Australian Journal of Legal Philosophy, Vol. 30, 2005
44 Pages Posted: 28 Jul 2005
The article argues that we live in a world in which nodal forms of governance are commonplace. Nodal governance is an elaboration of contemporary network theory explaining how a variety of actors operating within social systems interact along networks to govern the systems they inhabit. We draw upon Hayek to argue that any collectivity can be seen as an outcome-generating system whose workings are generally too complex to be fully understood. Governance in such systems is constituted in nodes that mobilize the knowledge and capacity of members to manage the course of events. Nodes have four essential characteristics: mentalities, technologies, resources, and institutions. Nodes govern in a wide variety of ways, including by mobilizing resources, deploying technologies, using rules or laws, and directly governing people within the system. Two case studies illustrate how nodal governance operates and explores its regulatory possibilities. The development of the TRIPS agreement on intellectual property is one story of nodal governance that blurs the line between public and private spheres and has global consequences. It also demonstrates why nodal governance is neither necessarily democratic nor a method that secures more goods than bads for the population as a whole. The Zwelethemba Model of Local Capacity Governance, a security project in poor South African townships, demonstrates that the creation of governing nodes can be a means of promoting democracy and self-efficacy within collectives. It shows that new nodes can change relationships among existing nodes and even change the operation of formal government structures. In sum, nodal governance has potentialities for the weak and the strong, but the possibilities that can be realized depends on how nodal governance is constituted.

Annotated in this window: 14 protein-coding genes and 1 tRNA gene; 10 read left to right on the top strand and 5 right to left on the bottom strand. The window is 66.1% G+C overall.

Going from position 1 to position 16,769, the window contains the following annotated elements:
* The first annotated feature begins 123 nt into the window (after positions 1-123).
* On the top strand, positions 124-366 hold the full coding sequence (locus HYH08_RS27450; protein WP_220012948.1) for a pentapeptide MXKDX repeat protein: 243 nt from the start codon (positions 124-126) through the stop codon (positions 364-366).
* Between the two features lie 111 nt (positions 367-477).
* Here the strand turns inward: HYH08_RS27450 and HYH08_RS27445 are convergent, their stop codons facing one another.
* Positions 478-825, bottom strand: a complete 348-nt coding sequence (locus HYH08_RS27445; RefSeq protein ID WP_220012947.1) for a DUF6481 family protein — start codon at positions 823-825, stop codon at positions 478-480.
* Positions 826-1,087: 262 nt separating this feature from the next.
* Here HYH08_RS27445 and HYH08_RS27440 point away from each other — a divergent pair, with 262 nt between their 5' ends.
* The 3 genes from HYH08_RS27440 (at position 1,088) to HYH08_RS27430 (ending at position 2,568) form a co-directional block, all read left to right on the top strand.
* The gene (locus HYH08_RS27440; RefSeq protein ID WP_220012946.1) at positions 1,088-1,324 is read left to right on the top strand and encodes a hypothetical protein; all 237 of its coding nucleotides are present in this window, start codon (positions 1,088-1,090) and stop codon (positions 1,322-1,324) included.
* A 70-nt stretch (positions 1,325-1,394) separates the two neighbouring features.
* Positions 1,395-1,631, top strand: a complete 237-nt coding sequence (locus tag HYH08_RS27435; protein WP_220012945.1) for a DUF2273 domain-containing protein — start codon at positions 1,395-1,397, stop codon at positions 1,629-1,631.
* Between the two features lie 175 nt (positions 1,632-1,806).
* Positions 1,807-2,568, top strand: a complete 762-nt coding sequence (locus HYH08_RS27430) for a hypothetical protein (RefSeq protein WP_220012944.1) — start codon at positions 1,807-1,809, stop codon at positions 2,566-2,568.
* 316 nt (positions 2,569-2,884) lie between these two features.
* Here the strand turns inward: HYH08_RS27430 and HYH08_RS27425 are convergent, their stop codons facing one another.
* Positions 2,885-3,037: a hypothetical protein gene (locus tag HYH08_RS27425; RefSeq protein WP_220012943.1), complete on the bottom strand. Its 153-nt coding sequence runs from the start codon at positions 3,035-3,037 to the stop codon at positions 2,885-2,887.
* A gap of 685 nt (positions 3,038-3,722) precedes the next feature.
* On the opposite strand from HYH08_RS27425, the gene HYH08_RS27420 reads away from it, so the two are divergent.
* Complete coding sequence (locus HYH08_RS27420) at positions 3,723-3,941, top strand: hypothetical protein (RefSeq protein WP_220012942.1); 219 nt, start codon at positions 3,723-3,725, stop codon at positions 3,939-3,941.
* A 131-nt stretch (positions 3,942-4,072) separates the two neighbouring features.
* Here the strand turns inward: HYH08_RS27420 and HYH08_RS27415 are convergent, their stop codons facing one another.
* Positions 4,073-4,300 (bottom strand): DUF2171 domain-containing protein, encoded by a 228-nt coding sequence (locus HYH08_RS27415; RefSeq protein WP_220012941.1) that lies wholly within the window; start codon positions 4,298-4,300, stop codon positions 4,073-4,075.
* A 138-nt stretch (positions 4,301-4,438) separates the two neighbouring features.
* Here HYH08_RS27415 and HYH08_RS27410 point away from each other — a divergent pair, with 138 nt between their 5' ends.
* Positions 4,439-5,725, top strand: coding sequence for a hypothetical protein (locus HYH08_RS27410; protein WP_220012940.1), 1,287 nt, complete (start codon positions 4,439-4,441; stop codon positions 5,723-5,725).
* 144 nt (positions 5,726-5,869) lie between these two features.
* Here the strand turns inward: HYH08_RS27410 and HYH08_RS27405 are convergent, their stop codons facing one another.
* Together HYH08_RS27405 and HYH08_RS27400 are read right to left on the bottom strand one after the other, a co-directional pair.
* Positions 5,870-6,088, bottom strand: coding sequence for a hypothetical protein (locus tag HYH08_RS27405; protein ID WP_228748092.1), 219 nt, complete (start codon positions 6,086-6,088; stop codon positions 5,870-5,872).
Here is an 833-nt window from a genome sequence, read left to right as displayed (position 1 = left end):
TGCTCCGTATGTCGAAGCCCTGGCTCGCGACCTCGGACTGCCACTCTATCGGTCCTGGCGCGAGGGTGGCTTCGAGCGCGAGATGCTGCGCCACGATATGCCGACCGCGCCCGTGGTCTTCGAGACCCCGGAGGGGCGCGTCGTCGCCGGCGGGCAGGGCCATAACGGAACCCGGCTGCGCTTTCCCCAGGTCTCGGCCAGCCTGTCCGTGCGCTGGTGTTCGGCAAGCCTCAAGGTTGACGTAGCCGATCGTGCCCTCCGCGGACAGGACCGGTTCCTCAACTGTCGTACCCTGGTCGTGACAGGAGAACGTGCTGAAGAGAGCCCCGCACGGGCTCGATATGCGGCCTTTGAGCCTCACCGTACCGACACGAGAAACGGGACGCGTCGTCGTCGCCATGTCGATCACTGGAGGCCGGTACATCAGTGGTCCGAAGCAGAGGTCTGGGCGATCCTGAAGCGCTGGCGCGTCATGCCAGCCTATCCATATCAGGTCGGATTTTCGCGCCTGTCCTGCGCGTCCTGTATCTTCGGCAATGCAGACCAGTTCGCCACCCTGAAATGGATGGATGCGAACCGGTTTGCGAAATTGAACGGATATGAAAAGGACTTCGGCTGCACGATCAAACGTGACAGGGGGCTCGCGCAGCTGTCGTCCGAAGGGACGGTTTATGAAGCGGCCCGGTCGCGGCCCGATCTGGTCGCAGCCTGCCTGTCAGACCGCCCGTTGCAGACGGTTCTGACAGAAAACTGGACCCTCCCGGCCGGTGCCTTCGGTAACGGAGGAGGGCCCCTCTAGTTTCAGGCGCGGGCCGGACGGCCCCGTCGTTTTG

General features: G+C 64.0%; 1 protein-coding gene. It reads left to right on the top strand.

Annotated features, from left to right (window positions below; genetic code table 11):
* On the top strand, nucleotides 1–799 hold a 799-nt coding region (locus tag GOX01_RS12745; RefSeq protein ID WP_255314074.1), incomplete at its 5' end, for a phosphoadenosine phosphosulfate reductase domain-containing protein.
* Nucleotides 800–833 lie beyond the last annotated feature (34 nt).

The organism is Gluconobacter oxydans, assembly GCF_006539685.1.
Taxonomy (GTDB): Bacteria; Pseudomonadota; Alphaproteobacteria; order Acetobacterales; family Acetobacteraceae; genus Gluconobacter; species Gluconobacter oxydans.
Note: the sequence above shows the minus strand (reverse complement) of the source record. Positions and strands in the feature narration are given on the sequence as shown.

Keywords: Governance, democracy
Suggested Citation: Suggested Citation
Burris, Scott and Drahos, Peter and Shearing, Clifford, Nodal Governance. Australian Journal of Legal Philosophy, Vol. 30, 2005. Available at SSRN: https://ssrn.com/abstract=760928